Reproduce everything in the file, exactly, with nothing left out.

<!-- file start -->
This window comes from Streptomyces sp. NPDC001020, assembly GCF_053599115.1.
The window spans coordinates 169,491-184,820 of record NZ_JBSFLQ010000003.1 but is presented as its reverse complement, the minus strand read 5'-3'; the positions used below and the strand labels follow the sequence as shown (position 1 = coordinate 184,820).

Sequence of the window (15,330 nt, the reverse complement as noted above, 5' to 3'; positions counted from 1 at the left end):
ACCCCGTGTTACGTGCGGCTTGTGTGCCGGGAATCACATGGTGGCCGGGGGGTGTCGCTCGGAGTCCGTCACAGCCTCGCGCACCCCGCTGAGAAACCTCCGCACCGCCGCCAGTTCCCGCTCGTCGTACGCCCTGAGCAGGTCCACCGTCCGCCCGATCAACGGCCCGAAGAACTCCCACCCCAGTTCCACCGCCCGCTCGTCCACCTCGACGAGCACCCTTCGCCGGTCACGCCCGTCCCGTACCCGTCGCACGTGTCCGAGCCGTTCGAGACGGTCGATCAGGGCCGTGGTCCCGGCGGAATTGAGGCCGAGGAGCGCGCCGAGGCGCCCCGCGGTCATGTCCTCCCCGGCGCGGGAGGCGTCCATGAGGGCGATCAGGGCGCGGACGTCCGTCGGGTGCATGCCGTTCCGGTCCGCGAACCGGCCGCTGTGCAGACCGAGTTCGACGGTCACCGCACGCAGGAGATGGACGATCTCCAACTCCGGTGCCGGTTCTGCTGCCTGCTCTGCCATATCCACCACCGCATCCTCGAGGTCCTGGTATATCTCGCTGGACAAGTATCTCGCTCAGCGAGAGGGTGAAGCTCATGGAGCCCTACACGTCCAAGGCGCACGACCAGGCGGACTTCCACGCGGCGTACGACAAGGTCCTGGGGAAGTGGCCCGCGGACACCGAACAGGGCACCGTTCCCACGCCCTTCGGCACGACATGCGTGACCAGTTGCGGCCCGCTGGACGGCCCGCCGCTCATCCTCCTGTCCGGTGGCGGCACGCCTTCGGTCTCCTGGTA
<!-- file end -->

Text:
This window comes from Streptomyces sp. NPDC001020, assembly GCF_053599115.1.
The window spans coordinates 169,491-184,820 of record NZ_JBSFLQ010000003.1 but is presented as its reverse complement, the minus strand read 5'-3'; the positions used below and the strand labels follow the sequence as shown (position 1 = coordinate 184,820).

Sequence of the window (15,330 nt, the reverse complement as noted above, 5' to 3'; positions counted from 1 at the left end):
ACCCCGTGTTACGTGCGGCTTGTGTGCCGGGAATCACATGGTGGCCGGGGGGTGTCGCTCGGAGTCCGTCACAGCCTCGCGCACCCCGCTGAGAAACCTCCGCACCGCCGCCAGTTCCCGCTCGTCGTACGCCCTGAGCAGGTCCACCGTCCGCCCGATCAACGGCCCGAAGAACTCCCACCCCAGTTCCACCGCCCGCTCGTCCACCTCGACGAGCACCCTTCGCCGGTCACGCCCGTCCCGTACCCGTCGCACGTGTCCGAGCCGTTCGAGACGGTCGATCAGGGCCGTGGTCCCGGCGGAATTGAGGCCGAGGAGCGCGCCGAGGCGCCCCGCGGTCATGTCCTCCCCGGCGCGGGAGGCGTCCATGAGGGCGATCAGGGCGCGGACGTCCGTCGGGTGCATGCCGTTCCGGTCCGCGAACCGGCCGCTGTGCAGACCGAGTTCGACGGTCACCGCACGCAGGAGATGGACGATCTCCAACTCCGGTGCCGGTTCTGCTGCCTGCTCTGCCATATCCACCACCGCATCCTCGAGGTCCTGGTATATCTCGCTGGACAAGTATCTCGCTCAGCGAGAGGGTGAAGCTCATGGAGCCCTACACGTCCAAGGCGCACGACCAGGCGGACTTCCACGCGGCGTACGACAAGGTCCTGGGGAAGTGGCCCGCGGACACCGAACAGGGCACCGTTCCCACGCCCTTCGGCACGACATGCGTGACCAGTTGCGGCCCGCTGGACGGCCCGCCGCTCATCCTCCTGTCCGGTGGCGGCACGCCTTCGGTCTCCTGGTA